stations with less than three diameters, it is recommended to
alternate the transformer connections between the different
ends of the diameters to increase substation reliability.
Availability and reliability are high as each object is normally
fed from two directions.
Technical data
System voltage
420 kV
Substation system
Breaker-and-a-half
Equipment
4 lines and 2 transformers
39 39
39
39

78 m

Equipment 4 lines and 2 transformers 39 39 78 m ABB Disconnecting Circuit Breakers | Application

Layout examples

Double breaker 145 kV

Double-breaker configurations provide the best performance regarding availability, reliability and service conditions. As
Double-breaker configurations provide the best performance
regarding availability, reliability and service conditions. As all
objects stay connected to both busbars at the same time
through circuit breakers, there is no need for a bus coupler.
If a failure occurs on a line or busbar, a maximum of one
object will be affected.
Technical data
System voltage
145 kV
Substation system
Double breaker
Equipment
4 lines and 2 transformers
12
12
24 m
breaker Equipment 4 lines and 2 transformers 12 12 24 m 44 Application Guide | ABB

44 Application Guide | ABB Disconnecting Circuit Breakers

Double breaker 420 kV

Double-breaker configurations provide the best performance regarding availability, reliability and service conditions.
Double-breaker configurations provide the best performance
regarding availability, reliability and service conditions. The dou-
ble-breaker solution is thus very popular in transmission grids
with high requirements on the above mentioned para-meters.
The double breaker configuration is also very easy to extend.
Technical data
System voltage
420 kV
Substation system
Double breaker
Equipment
4 lines and 2 transformers
29 29
29
29

58 m

breaker Equipment 4 lines and 2 transformers 29 29 58 m ABB Disconnecting Circuit Breakers |

Layout examples

Ring bus 145 kV

Ring bus is suitable for smaller substations with up to six ob- jects. Availability performance is very good as each object can be fed from two directions. The disadvantage contra sectional- ized single bus is that the substation setup is more complicated to extend, which also affects the overview of the substation.

Technical data

System voltage

145 kV

Substation system

Ring bus

Equipment

4 lines and 2 transformers

Ring bus Equipment 4 lines and 2 transformers 11 11 22 m 46 Application Guide |
11 11 22 m
11
11
22 m
bus Equipment 4 lines and 2 transformers 11 11 22 m 46 Application Guide | ABB

46 Application Guide | ABB Disconnecting Circuit Breakers

Ring bus 420 kV

Ring bus is suitable for smaller substations with up to six ob- jects. Availability performance
Ring bus is suitable for smaller substations with up to six ob-
jects. Availability performance is very good as each object can
be fed from two directions. The disadvantage contra sectional-
ized single bus is that the substation setup is more complicated
to extend, which also affects the overview of the substation.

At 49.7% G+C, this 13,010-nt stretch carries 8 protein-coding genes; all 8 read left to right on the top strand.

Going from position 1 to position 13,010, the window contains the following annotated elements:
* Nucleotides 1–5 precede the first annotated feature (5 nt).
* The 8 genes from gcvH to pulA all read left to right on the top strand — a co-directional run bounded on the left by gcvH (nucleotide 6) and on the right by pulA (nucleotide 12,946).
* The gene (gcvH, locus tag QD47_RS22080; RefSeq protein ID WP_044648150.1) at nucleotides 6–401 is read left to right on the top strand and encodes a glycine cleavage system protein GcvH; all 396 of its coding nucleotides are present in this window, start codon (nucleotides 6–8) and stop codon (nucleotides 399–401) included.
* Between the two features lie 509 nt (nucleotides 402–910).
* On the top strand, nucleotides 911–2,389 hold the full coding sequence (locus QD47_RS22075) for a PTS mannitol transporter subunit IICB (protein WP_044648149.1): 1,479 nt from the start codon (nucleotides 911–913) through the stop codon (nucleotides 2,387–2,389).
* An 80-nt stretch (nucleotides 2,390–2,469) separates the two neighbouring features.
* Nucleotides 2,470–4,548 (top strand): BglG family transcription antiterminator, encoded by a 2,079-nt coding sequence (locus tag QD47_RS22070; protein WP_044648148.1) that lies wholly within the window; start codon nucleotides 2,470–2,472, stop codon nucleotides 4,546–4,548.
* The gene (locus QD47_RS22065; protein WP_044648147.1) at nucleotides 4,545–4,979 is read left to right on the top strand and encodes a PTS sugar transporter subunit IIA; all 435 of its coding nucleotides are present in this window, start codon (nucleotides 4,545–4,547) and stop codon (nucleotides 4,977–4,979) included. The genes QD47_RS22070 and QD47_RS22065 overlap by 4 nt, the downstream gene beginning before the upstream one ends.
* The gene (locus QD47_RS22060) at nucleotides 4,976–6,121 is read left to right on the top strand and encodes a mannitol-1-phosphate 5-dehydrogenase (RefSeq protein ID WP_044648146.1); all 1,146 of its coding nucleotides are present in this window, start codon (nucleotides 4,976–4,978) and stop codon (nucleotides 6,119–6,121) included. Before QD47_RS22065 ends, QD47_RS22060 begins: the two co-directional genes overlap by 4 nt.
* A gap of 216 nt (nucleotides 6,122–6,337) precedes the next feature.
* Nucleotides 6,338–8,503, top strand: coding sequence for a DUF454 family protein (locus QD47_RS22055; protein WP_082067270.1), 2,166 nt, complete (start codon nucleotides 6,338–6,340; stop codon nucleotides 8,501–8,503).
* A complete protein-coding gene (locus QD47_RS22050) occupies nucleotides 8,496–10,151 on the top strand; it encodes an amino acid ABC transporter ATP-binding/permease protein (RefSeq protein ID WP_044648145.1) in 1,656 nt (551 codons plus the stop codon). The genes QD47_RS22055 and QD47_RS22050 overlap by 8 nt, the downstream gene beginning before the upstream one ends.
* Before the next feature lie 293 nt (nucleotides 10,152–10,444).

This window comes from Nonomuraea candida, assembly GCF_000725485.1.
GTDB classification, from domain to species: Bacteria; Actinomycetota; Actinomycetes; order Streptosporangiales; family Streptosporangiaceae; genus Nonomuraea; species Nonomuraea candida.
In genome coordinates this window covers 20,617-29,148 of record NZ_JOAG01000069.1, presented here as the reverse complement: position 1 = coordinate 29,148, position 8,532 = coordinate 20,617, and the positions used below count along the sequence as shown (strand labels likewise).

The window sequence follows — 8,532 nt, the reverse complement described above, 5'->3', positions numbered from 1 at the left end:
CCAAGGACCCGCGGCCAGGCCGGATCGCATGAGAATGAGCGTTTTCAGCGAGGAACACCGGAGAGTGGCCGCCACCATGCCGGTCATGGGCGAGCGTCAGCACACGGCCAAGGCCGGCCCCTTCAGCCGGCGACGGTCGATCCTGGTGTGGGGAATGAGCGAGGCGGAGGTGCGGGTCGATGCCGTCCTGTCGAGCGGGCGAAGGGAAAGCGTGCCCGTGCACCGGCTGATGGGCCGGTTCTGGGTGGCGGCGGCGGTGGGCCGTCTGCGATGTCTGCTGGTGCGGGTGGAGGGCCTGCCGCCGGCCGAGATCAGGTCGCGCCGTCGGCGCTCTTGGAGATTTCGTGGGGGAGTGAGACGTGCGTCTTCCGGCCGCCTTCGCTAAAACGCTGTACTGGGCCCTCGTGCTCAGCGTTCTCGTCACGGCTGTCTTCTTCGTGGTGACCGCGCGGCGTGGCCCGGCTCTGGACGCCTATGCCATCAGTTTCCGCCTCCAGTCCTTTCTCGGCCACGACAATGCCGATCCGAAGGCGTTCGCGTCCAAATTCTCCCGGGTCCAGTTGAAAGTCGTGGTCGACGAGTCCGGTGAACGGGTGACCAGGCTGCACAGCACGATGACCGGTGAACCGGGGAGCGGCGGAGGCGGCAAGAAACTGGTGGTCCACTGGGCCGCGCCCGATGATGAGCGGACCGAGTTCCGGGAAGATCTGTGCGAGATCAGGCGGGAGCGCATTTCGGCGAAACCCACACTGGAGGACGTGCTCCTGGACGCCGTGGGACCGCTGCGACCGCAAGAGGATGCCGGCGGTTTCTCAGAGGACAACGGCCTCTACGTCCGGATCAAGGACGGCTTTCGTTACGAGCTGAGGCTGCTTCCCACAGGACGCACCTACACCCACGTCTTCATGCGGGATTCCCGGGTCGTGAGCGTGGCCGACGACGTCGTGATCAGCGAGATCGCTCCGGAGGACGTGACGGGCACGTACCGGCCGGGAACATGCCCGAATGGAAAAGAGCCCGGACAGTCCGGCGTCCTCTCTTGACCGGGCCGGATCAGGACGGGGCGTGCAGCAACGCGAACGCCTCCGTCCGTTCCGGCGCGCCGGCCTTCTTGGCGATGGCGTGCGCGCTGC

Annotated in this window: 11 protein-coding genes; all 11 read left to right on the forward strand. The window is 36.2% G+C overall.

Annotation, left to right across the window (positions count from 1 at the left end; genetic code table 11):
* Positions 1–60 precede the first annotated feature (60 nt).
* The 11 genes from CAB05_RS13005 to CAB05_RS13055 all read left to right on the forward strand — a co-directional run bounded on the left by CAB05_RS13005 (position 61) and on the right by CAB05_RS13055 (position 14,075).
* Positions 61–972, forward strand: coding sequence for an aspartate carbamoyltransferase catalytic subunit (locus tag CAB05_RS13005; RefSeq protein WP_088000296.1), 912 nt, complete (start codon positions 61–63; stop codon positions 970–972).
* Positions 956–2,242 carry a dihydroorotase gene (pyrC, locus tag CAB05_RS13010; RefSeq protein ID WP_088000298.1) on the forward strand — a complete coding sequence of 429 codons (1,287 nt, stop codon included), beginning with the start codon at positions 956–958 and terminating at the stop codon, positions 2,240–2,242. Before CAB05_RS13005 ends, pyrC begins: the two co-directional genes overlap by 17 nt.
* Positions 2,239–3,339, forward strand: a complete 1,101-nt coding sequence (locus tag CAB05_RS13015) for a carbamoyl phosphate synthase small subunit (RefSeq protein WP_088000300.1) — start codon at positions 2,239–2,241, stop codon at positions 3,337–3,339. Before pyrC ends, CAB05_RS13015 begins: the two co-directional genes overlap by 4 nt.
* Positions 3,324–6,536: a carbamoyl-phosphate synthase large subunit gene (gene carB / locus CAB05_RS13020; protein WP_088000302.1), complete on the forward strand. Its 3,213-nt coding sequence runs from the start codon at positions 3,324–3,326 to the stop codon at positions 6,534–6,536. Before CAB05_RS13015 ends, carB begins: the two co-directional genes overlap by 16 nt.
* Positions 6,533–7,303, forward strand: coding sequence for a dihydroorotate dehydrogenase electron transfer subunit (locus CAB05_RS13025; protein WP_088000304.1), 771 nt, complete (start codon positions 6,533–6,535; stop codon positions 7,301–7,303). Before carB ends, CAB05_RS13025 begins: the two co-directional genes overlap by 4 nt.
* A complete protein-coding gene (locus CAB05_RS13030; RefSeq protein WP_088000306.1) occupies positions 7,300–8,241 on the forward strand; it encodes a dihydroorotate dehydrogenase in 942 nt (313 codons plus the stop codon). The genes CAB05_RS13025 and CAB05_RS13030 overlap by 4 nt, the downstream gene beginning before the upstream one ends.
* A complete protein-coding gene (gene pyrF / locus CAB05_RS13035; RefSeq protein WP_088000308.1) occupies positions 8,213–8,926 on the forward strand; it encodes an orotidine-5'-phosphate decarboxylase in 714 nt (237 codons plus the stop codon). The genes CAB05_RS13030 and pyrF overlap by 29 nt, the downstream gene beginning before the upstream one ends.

Technical data
System voltage
420 kV
Substation system
Ring bus
Equipment
4 lines and 2 transformers
24
24
48 m
Ring bus Equipment 4 lines and 2 transformers 24 24 48 m ABB Disconnecting Circuit Breakers

Layout examples

Combination 145 kV

The combination setup provides the best of two worlds, with an economical setup combined with
The combination setup provides the best of two worlds, with
an economical setup combined with a high performance
setup. Depending on the system requirements, the trans-
formers can be connected with a double-breaker setup while
the lines connect alternating to the two busbars.
Technical data
System voltage
145 kV
Substation system
Combination
Equipment
4 lines and 2 transformers
12
12
24 m
Transformer bay with double breakers
12
12
24 m

Line bay with a single breaker

double breakers 12 12 24 m Line bay with a single breaker 48 Application Guide |

48 Application Guide | ABB Disconnecting Circuit Breakers

Double breaker 145 kV, extra compact configuration

Double-breaker configurations provide the best performance regarding availability, reliability and service conditions. As
Double-breaker configurations provide the best performance
regarding availability, reliability and service conditions. As all
objects stay connected to both busbars at the same time
through circuit breakers, there is no need for a bus coupler. If a
failure occurs on a line or busbar, a maximum of one object will
be affected. The disconnecting circuit breaker can be placed
directly under the busbar to create an extra compact solution.
Technical data
System voltage
145 kV
Substation system
Double breaker
Equipment
4 lines and 2 transformers
6
6
12 m
breaker Equipment 4 lines and 2 transformers 6 6 12 m ABB Disconnecting Circuit Breakers |

Layout examples

Indoor substation ring bus 145 kV

The disconnecting circuit breaker enables high voltage, indoor AIS substations to be built. With an
The disconnecting circuit breaker enables high voltage, indoor
AIS substations to be built. With an indoor ring bus configura-
tion, availability and reliability are maximized while the cost of the
substation is significantly lower compared to a GIS substation.
Technical data
System voltage
145 kV
Substation system
Ring bus
Equipment
2 lines and 2 transformers
VT
VT
VT
PI + ES
DCB
CT
CT
DCB
18 m
18 m

50 Application Guide | ABB Disconnecting Circuit Breakers

Indoor substation single bus 145 kV

Single-busbar indoor substations have very high reliability as they are in a protected environment. The required space is optimized so that the substation footprint can be directly compared to a GIS substation, but at a lower cost.

Technical data

System voltage

145 kV

Substation system

Single bus

Equipment

2 lines and 2 transformers

Single bus Equipment 2 lines and 2 transformers PI SA SA 6.6 m CT CT VT
PI SA SA 6.6 m CT CT VT DCB DCB DCB DCB VT 19.2 m
PI
SA
SA
6.6 m
CT
CT
VT
DCB
DCB
DCB
DCB
VT
19.2 m
PI SA SA 6.6 m CT CT VT DCB DCB DCB DCB VT 19.2 m ABB